Such early risk constellations as low parental education, elevated drinking in both parents, and elevated mental health symptoms in fathers were associated with significant increases in the risk for subsequent anxiety and/or depression in children, according to study results published in JAMA Pediatrics.

This prospective cohort study comprised 8773 children from Norway who participated in the adolescent survey of the Nord-Trøndelag Health Study (Young-HUNT) age 13 to 19 as well as 6696 2-parent families who participated in the adult HUNT survey in 1995 to 1997 and/or 2006 to 2008. The surveys captured the drinking habits, mental health, and education of parents, and mental health symptoms in children. Investigators then abstracted data on children’s diagnoses or treatment of anxiety and depression from health registries between 2008 and 2016.  Latent profile analysis was performed to classify family risk profiles.

Of the 8773 participating children, 4404 (50.2%) were boys; mean (SD) age at the time of survey participation was 16.1 (1.8). Anxiety and/or depression, as defined by at least 1 registry record, were present in 24.3% of participants. A 5-class latent profile model showed good fit for the data. When compared with no-risk families, the risk profiles most strongly associated with anxiety and depression in children were characterized by (1) the lowest parental education (adjusted relative risk [aRR], 1.13; 95% CI, 1.01-1.25) and (2) elevated drinking in both parents and elevated mental health symptoms in fathers (aRR, 1.52; 95% CI, 1.03-2.22).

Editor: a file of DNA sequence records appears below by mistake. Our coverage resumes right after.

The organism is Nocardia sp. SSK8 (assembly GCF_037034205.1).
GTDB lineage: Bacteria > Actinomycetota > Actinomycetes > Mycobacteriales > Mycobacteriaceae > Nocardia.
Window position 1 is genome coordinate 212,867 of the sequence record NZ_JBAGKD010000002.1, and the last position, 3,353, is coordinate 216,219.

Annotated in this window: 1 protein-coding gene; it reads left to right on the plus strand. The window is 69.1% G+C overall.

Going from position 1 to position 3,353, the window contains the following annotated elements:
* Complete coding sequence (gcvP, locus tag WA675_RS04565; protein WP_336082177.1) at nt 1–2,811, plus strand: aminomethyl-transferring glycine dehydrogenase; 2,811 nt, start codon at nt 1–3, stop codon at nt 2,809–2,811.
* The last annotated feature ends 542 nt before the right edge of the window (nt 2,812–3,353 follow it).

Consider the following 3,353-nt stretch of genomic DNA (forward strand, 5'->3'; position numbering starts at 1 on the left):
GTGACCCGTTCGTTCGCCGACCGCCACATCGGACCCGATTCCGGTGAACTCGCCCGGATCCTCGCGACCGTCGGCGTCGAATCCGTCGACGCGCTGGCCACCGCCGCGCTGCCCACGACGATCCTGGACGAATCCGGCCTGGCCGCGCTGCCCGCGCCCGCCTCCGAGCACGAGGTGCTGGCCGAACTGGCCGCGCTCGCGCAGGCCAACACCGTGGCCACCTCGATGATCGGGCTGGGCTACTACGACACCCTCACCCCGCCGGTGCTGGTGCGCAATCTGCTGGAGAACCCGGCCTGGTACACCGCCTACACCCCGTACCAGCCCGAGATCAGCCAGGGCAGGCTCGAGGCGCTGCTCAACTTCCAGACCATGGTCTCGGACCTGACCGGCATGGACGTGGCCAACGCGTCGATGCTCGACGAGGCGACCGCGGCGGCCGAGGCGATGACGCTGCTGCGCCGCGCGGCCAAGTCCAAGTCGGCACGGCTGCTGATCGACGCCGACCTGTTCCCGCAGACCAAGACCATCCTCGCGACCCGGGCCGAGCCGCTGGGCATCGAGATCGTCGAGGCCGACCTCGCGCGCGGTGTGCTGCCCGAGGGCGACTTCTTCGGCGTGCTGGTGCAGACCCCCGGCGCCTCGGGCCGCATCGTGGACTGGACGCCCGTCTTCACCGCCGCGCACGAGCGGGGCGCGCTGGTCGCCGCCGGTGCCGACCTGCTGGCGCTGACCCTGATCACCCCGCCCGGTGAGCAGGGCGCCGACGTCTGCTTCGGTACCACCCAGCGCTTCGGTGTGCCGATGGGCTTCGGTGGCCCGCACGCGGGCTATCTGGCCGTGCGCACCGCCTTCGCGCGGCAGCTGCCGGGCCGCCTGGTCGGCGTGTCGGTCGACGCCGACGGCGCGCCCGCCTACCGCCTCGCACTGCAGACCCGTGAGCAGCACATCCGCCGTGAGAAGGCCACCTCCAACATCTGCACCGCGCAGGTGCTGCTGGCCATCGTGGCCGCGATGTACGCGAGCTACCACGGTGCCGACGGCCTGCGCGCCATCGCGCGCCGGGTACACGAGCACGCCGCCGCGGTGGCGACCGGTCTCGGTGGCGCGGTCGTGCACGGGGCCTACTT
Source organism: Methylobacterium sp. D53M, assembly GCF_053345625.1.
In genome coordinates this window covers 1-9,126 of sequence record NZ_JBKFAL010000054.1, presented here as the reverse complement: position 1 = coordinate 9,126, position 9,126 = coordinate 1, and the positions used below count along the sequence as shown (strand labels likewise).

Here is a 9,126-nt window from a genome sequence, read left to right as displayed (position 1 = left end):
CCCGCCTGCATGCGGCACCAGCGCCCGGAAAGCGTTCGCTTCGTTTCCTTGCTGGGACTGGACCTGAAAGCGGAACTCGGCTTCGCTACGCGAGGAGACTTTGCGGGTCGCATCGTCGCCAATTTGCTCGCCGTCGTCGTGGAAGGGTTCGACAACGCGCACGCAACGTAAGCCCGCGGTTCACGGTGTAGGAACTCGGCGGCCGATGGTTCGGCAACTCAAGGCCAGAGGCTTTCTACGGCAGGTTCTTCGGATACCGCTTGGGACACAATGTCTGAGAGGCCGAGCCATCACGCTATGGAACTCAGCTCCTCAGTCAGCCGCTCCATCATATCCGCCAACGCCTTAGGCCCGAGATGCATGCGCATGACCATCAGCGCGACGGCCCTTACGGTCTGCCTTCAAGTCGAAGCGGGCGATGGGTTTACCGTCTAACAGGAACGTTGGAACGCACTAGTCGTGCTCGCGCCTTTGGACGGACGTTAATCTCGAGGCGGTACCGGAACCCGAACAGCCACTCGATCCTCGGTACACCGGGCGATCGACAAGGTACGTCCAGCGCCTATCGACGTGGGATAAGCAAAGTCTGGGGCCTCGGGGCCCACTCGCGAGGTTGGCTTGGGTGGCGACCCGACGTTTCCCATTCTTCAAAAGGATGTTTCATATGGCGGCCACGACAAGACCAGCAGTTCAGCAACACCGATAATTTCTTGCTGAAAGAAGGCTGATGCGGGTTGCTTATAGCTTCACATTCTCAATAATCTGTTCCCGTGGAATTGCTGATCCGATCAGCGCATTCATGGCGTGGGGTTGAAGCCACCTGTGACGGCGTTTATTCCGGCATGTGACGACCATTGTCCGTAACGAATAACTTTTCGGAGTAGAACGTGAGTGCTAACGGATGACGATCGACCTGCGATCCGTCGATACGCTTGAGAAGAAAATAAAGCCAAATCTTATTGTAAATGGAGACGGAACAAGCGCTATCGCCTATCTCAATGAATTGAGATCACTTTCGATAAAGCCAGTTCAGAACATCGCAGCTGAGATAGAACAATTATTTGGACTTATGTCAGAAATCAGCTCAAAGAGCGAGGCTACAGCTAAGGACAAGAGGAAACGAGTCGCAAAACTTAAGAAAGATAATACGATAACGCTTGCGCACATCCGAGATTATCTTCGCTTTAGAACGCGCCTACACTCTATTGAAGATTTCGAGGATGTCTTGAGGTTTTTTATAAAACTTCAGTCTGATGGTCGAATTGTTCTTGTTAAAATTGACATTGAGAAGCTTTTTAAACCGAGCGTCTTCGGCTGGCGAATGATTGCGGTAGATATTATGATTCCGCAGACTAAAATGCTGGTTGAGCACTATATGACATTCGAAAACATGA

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These data underscore the prospective impact of parental drinking and psychiatric symptoms on childhood mental health outcomes. Of note, the risk level associated with each individual characteristic was not high; accumulations of several risks, however, had a significant impact on youth outcomes. Thus, screening for certain family characteristics may be useful for predicting psychiatric outcomes in young patients.


Lund IO, Skurtveit S, Handal M, et al. Association of constellations of parental risk with children’s subsequent anxiety and depression [published online January 7, 2019]. JAMA Pediatrics. doi:10.1001/jamapediatrics.2018.4360

This article originally appeared on Psychiatry Advisor